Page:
Yemen FX reserves stabilize but borrowing balloons in political crisis
The government issued a record $359 million of domestic bonds in December, up 18 percent from a year earlier
Yemen’s foreign exchange reserves have stabilized after a steep fall due to its political turmoil, but ballooning government debt issuance indicates the country may be moving closer to a fiscal crunch, central bank data
showed on Friday.
Shiite Muslim Houthi rebels completed a takeover of the capital Sanaa last month while in the south, forces loyal to former president Abd-Rabbu Mansour Hadi still appear in charge.
Tribal conflicts and al-Qaeda insurgency are also disrupting Yemen’s oil and gas exports and other parts of the economy.
Gross foreign reserves, which had sunk to $4.65 billion in November from $5.35 billion at the end of 2013, recovered slightly in December to $4.67 billion, equivalent to 4.6 months of the country’s imports, the central bank figures showed.
This suggests that for now at least, Yemen can avoid a collapse of its external payments position. But a sharp rise of domestic borrowing by the government shows it is being forced to borrow heavily from local banks to stay afloat.
The government issued a record 77.2 billion rials ($359 million) of domestic bonds in December, up 18 percent from a year earlier, while outstanding Treasury bill issuance climbed 9 percent to 1.55 trillion rials.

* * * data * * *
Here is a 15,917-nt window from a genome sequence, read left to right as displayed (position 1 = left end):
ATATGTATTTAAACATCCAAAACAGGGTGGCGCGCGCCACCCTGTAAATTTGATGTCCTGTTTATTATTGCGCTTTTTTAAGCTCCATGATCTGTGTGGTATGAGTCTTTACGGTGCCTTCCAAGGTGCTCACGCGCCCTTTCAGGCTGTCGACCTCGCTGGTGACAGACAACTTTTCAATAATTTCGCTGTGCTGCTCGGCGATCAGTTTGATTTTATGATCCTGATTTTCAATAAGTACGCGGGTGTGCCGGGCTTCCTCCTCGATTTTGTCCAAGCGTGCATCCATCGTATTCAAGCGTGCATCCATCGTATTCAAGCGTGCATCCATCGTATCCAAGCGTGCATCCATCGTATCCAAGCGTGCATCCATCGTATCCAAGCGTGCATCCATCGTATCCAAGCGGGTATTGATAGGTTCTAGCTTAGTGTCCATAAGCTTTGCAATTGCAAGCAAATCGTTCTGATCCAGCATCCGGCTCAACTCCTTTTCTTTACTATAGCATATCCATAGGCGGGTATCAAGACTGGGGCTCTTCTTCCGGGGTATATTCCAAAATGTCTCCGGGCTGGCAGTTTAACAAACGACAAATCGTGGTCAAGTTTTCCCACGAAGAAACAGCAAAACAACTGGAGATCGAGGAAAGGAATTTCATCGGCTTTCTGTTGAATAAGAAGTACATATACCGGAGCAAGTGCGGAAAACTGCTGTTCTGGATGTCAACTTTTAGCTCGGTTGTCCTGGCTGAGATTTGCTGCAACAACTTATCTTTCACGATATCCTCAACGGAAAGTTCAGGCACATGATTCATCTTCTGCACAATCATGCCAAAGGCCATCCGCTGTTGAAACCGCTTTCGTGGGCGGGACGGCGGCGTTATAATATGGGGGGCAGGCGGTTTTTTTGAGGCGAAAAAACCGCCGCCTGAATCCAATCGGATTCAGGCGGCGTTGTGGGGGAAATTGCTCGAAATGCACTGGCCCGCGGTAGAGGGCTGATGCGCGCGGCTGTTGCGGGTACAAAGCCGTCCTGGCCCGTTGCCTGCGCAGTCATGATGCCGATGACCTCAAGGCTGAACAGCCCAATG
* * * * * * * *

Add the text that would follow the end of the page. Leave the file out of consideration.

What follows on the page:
In addition to the political turmoil, the plunge of oil prices has slashed the government’s energy income; the value of oil exports fell to $1.67 billion last year from $2.66 billion in 2013, the central bank data showed.
That makes foreign aid more critical, but the political instability has called aid into question; Saudi Arabia has suspended most of its financial aid to Yemen, worried that the rebels will gain access to it, Yemeni and Western sources said.
The International Monetary Fund agreed in July to provide a $553 million loan to Yemen over the next three years after the government pledged economic reforms, including a cut of about 50 percent in fuel subsidies and higher tax revenues.
So far, the IMF deal is holding together, officials on both sides told Reuters.
An official in Yemen’s planning ministry, declining to be named, said the IMF had not made any decision to suspend the loan, and that the future of the deal would depend on a solution to the political crisis.
A senior IMF official said his organization was maintaining regular contacts with Yemeni officials and continuing to provide them with technical analysis.
“What I’m in a way pleasantly surprised by is that despite all this, at the working level, at the policy level, even the ministers are continuing to engage on the policy discussion, on the agenda,” the IMF official said.
“I could have imagined everything would come to a halt right now. And yet they’re very keen to keep at it. And also, they keep saying that they’re pursuing the things they committed to do, so they would like the IMF-supported program to continue. So I hope that will be the case.”
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